How secure is your email account? If you don't know, you should take some important steps toward email security.
Despite the rise of social networks and Twitter, email is still the way many of us communicate, according to Mike Rothman, analyst and president of Phoenix-based security research firm Securosis.
The problem is that email is also the communication channel that's most often left unprotected and, as such, vulnerable to attack.
If your email account isn't secure, you may be putting your private data at risk, including your address, credit card numbers, copies of bank statements and passwords to online accounts such as Amazon or PayPal.
If a bad guy takes over your email account, and you're one of the millions of people who use the same password for multiple accounts, then he can reset the passwords of those accounts too.
In addition, he can harvest the email addresses of your friends, spam them and hit them with phishing attacks to get their personal information as well, Rothman said.
Here are some tips Rothman offers for minimizing email risks:
Don't use email to send critical data. If you do, delete your copy of the sent email immediately.
Connect to your email account using encrypted connections. That means using SSL (look for the lock in your browser) for webmail such as Yahoo! Mail or Gmail, and a secure protocol (usually IMAP or POP3 over SSL) for other accounts. Do that on your portable devices as well as on your PCs or Macs.
Use very strong passwords for your email accounts. "Mine is 25 digits long, and includes numbers, letters, and special characters; I keep track of it with a password manager," Rothman said.
"I know it's difficult for some folks, so use a passphrase like old addresses. Some people use a combination of their kids' names and birthdays," he added. "[Make it] something that you're going to remember but long enough that you're not to be subjected to a brute-force attack (where hackers try every possible code, combination, or password until they find the right one)."
Rothman suggested using a passphrase of 15 or more characters. As an example, combine the street number of your first house with the name of your elementary school, then add a special character, your anniversary date, another special character and finally, the name of your dog.
Use two-factor authentication on Gmail. Google has introduced a new two-step authentication feature for Gmail users to increase the security of its free mail service. The system lets users set up a method for obtaining a secret code that will be required, along with a password, to access a Gmail account.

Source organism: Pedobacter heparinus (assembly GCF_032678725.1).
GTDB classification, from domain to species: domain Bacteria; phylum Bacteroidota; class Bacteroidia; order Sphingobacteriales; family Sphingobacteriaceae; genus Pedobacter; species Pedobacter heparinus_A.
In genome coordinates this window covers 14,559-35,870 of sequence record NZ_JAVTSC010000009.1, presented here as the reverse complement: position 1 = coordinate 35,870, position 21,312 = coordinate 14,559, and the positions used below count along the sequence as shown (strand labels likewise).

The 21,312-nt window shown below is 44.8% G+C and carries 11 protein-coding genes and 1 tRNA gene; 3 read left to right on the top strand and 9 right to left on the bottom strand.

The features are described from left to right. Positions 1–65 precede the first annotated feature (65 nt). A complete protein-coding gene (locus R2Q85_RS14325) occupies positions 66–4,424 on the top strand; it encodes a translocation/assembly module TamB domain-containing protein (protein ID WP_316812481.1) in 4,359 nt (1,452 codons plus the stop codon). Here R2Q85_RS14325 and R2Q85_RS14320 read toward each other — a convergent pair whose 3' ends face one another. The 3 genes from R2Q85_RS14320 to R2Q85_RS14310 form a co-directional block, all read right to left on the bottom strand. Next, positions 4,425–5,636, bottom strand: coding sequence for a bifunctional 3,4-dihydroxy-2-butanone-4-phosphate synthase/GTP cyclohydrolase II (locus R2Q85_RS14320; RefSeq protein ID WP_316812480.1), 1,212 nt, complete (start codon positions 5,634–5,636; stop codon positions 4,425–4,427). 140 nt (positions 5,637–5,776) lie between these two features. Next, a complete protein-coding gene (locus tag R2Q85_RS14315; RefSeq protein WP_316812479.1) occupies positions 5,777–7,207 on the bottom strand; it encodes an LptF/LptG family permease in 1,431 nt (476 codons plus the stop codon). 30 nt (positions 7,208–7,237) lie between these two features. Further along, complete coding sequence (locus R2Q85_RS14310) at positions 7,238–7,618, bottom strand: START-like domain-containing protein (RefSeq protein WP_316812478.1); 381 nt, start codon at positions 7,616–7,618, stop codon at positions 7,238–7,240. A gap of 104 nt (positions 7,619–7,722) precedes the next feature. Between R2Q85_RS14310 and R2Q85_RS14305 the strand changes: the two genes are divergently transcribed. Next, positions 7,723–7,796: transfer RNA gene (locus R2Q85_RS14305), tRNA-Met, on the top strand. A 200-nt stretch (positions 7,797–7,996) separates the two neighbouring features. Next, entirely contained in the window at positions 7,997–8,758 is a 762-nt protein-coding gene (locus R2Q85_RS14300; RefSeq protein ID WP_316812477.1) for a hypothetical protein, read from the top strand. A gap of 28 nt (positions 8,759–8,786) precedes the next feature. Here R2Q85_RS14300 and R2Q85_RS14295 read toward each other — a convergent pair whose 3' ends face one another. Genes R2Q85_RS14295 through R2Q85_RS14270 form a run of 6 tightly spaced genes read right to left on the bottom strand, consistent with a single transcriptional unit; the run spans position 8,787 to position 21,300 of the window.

"So if you use Gmail, signing up for the two-factor authentication is a good thing to do," Rothman said.
Use strong password retrieval (security) questions. These questions are used in case you need to do a password reset for your email.
"I use things that no one else would know, like the name of my sixth-grade teacher or my favorite physics professor," Rothman said.
There's no point in using the security question, "What is your favorite movie?", then posting a review of that movie on Facebook called, "A review of my favorite movie." Whether you realize it or not, thanks to social media, a lot of your personal information is available via the Internet. So avoid security questions that anyone can easily find online.
Set up SMS alerts. Go to your email account settings and determine whether you can add your mobile number to receive SMS, or text-message, alerts. Some email services such as Gmail and Yahoo! Mail will send you, and no one else, the password reset code whenever somebody tries to reset your password.
Learn how to regain control of your email account if it gets hijacked. Plan ahead and determine which steps you have to take, which telephone number you have to call, and what kind of information you need to give the customer-service agents, Rothman said.
"Having that information is a critical thing when you're rushing against the clock to contact somebody," he said.
Have a second email address to receive password reset information. You don't want that information to go to your primary email address if it's been compromised and you no longer have access to it. Webmail addresses are free; set up two and use them as each other's backups.